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Multilevel Impacts of the COVID-19 Pandemic: A Bioecological Systems Perspective of Parent and Child Experiences

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posted on 2024-03-08, 05:12 authored by Felicity PainterFelicity Painter, Anna BoothAnna Booth, P Letcher, CA Olsson, Jennifer McIntoshJennifer McIntosh
Background: The coronavirus (COVID-19) pandemic and associated public health restrictions created unprecedented challenges for parents and their young dependent children. While psycho-social impacts of natural disasters on families are well studied, a typography of parent specific concerns in the COVID-19 context was yet to be articulated. Objective: Using a bioecological systems framework, we adopted a mixed-methods research design to examine parents’ core concerns about the impacts of the pandemic on themselves and their children, testing for differences in concern foci of mothers compared with fathers. Method: Data were drawn from the Australian Temperament Project Generation 3 (ATPG3) study, a prospective study of children born to a 40-year population-based cohort. During enforced COVID-19 lockdown restrictions between May to September 2020, ATPG3 parents (n = 516) were surveyed about their own and their children’s functioning in the context of the pandemic. Subject of qualitative content analysis, parents (n = 192) experiencing wellbeing concerns offered additional free-text responses about the nature of stress impacting themselves and their child/ren. Results: Parents reported far-reaching impacts for themselves and their children across multiple bioecological systems. Core concerns were for emotional rather than physical health, specifically, for parents this was represented by increased levels of anxiety and stress, and for children, these impacts were notable from a developmental perspective. Greater frequency of parenting related concern was expressed by mothers in comparison to fathers. Conclusions: Findings demonstrate the complex and interrelated nature of multi-systemic and gendered stressors impacting parents during the pandemic, and importantly point to modifiable risk factors which may inform early risk detection efforts.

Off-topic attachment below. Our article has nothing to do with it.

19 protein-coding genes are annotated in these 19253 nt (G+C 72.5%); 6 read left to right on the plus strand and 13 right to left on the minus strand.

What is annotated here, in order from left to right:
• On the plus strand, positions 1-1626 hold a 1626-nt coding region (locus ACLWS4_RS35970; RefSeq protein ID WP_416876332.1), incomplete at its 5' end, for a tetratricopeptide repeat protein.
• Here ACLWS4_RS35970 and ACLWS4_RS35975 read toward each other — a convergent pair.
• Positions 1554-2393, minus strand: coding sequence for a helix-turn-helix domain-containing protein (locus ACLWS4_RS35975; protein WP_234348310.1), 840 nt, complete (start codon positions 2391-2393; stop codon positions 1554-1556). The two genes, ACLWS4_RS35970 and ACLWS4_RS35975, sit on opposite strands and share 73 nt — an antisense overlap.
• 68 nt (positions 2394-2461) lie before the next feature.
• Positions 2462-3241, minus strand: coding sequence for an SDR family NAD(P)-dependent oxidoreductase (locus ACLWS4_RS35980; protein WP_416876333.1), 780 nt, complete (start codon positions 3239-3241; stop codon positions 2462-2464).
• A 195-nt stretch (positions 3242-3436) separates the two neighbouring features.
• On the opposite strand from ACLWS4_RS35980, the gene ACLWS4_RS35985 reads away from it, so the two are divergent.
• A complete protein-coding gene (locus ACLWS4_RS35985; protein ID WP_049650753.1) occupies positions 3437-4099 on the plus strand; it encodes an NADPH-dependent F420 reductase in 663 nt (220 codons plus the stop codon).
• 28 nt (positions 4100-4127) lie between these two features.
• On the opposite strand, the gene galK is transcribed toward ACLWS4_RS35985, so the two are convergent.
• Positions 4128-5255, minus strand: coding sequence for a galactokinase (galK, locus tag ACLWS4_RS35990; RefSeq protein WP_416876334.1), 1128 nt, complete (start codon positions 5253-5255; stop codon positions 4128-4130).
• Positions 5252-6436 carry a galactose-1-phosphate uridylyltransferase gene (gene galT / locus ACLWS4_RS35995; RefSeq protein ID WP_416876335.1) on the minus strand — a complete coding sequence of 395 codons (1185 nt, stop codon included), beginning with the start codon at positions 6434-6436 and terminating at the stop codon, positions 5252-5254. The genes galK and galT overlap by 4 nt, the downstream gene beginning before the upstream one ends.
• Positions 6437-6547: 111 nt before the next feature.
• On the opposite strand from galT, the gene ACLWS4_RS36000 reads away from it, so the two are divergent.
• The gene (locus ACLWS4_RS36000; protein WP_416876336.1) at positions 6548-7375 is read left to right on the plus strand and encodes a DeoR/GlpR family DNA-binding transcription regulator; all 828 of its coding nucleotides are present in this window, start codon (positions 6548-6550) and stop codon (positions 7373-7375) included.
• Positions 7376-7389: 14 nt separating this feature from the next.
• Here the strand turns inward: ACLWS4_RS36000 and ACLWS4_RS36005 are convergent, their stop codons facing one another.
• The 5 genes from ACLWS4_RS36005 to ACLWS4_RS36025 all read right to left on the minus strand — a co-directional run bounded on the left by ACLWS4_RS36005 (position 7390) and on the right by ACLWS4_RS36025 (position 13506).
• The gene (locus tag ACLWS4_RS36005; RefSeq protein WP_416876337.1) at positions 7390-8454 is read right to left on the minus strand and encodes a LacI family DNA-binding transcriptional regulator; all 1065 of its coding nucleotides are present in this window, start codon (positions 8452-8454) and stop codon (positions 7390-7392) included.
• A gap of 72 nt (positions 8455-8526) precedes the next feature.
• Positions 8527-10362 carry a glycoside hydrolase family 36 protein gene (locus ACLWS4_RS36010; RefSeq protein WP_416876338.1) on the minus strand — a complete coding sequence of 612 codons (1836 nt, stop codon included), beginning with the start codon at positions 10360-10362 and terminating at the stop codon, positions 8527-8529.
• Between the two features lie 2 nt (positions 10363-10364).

Publication Date



Child and Youth Care Forum




27p. (p. 411-437)


Springer Nature



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